There will be less personal data in printed and electronic telephone directories in the near future than there is at present. Information on natural persons may be limited to the minimum required to identify the subscriber. This can mean using just an initial to avoid revealing the sex of the subscriber, or including only part of the address. Also, the legitimate interests of legal persons need to be sufficiently protected. It is likely that the member states will interpret this provision differently for different types of legal persons. The Directive establishes a general right that natural persons wishing to be excluded from directories need not pay for this option. If a member state nonetheless decides to allow operators to make a charge, the payment must not be so high that it discourages the individual from taking action, but should cover only their costs.

Providers to publicise privacy options

With regard to calling line identification (CLI), it is the responsibility of the provider to inform subscribers of the privacy options available. Where CLI is available, the user must be able to make a call without revealing his number to the person receiving the call. The provider must not charge for this option. While users (any natural person using the service) may choose this option on a per-call basis, subscribers may dedicate a line for the purpose. The receiving party should also be able to prevent the presentation of the number of an incoming call free of charge.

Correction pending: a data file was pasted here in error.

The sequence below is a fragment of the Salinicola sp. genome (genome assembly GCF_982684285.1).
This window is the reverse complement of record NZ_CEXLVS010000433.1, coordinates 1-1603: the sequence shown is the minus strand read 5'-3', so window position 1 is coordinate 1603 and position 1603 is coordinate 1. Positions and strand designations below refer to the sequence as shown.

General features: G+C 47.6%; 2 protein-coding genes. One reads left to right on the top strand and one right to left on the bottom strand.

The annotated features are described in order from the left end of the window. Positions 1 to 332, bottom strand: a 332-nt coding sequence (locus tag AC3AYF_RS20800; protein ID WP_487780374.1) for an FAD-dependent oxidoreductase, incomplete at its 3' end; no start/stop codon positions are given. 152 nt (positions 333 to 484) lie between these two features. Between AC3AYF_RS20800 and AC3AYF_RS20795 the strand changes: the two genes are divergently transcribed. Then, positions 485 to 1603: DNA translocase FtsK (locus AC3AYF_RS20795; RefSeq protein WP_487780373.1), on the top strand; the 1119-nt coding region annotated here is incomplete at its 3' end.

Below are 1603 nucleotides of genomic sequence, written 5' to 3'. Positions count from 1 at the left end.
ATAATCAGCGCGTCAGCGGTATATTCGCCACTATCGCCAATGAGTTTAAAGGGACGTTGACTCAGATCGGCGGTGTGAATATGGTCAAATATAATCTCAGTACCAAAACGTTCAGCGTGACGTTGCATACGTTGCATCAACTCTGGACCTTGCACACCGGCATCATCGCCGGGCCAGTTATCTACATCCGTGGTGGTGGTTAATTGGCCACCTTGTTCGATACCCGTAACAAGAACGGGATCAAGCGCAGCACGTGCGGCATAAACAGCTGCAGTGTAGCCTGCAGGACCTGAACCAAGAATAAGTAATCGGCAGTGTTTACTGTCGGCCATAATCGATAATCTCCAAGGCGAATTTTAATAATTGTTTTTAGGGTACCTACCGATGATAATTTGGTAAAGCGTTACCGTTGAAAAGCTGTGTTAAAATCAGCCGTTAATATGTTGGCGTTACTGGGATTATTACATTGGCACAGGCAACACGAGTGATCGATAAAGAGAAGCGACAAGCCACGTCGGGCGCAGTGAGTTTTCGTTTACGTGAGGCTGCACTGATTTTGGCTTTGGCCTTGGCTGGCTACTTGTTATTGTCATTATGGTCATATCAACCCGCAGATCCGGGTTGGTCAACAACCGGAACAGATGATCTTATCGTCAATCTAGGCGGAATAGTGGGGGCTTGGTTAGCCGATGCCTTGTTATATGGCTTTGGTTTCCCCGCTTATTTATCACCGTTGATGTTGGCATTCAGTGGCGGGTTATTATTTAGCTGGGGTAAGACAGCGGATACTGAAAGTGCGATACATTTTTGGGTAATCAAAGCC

New restrictions for telemarketing

The Directive includes a provision on how to protect natural persons from unsolicited direct marketing calls. Direct marketing with the help of automatic calling systems or fax machines is only permitted to subscribers who have given their prior consent. The method of protection with regard to other direct marketing calls has been left to be determined by national legislation.